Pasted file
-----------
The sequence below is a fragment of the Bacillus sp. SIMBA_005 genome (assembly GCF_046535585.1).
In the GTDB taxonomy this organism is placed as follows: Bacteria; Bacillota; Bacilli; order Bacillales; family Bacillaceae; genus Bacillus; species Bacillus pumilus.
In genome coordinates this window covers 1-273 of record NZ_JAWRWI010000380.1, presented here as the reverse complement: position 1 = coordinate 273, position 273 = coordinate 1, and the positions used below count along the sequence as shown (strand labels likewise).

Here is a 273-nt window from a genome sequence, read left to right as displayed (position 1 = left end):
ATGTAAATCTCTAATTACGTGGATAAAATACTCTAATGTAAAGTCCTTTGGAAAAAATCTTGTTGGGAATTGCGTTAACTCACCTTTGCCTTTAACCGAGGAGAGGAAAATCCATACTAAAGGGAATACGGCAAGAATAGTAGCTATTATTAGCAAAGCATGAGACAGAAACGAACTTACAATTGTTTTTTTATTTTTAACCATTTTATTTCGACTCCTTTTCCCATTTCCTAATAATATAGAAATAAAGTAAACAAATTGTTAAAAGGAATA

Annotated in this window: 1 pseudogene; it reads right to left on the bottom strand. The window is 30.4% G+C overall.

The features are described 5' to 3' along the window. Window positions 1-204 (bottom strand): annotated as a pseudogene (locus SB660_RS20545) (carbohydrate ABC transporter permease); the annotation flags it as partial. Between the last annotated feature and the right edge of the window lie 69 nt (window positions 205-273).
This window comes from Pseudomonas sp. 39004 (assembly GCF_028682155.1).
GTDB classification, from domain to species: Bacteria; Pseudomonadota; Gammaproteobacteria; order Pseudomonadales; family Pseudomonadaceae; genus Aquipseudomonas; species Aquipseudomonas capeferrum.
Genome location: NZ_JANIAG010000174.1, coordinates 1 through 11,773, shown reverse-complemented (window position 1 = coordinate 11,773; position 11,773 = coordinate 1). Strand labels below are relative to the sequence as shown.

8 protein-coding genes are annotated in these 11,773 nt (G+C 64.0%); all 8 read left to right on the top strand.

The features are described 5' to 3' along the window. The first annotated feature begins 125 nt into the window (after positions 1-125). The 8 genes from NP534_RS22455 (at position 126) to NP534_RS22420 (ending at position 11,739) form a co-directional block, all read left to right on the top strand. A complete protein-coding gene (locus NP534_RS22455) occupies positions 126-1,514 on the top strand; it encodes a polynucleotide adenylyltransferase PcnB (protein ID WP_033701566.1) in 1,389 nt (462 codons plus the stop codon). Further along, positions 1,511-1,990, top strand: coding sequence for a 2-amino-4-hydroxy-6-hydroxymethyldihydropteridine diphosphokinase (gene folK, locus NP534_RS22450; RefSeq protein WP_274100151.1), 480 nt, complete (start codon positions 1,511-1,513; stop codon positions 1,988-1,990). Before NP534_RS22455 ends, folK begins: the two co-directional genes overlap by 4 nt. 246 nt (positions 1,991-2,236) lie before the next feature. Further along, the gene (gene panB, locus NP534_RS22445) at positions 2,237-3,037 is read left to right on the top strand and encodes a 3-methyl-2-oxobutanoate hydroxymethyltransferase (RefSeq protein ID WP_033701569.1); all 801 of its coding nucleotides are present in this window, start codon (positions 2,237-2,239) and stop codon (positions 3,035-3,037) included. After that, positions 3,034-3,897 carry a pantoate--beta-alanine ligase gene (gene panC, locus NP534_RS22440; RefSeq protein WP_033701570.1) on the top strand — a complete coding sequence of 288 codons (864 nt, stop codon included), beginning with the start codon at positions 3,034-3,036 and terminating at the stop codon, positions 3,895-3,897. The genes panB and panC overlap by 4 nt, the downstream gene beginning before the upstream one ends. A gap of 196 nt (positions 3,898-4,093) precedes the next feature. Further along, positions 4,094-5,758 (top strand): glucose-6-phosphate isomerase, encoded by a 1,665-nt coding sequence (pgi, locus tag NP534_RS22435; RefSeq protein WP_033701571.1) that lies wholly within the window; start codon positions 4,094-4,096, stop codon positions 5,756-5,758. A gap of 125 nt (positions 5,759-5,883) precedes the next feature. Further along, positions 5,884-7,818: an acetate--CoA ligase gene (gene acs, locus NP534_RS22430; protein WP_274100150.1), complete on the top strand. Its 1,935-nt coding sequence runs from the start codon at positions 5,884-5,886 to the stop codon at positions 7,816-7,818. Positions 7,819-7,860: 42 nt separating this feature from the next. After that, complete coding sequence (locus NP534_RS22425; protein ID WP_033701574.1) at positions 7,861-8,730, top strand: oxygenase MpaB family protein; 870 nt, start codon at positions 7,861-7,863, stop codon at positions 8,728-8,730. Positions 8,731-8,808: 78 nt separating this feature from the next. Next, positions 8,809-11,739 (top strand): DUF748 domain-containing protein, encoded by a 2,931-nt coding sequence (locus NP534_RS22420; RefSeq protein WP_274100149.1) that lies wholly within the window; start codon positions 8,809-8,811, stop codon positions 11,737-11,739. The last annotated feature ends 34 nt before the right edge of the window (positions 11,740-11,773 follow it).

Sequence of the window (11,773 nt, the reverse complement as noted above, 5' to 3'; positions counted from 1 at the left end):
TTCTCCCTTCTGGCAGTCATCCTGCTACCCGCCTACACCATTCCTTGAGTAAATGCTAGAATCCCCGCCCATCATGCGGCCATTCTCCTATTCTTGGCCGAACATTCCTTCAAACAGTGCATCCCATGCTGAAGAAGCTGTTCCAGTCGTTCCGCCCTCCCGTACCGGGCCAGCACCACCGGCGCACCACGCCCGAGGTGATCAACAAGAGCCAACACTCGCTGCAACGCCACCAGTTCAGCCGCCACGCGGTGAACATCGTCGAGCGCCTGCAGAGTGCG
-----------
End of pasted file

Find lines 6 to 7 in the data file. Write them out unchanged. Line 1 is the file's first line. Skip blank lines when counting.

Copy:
Annotated in this window: 1 pseudogene; it reads right to left on the bottom strand. The window is 30.4% G+C overall.

The features are described 5' to 3' along the window. Window positions 1-204 (bottom strand): annotated as a pseudogene (locus SB660_RS20545) (carbohydrate ABC transporter permease); the annotation flags it as partial. Between the last annotated feature and the right edge of the window lie 69 nt (window positions 205-273).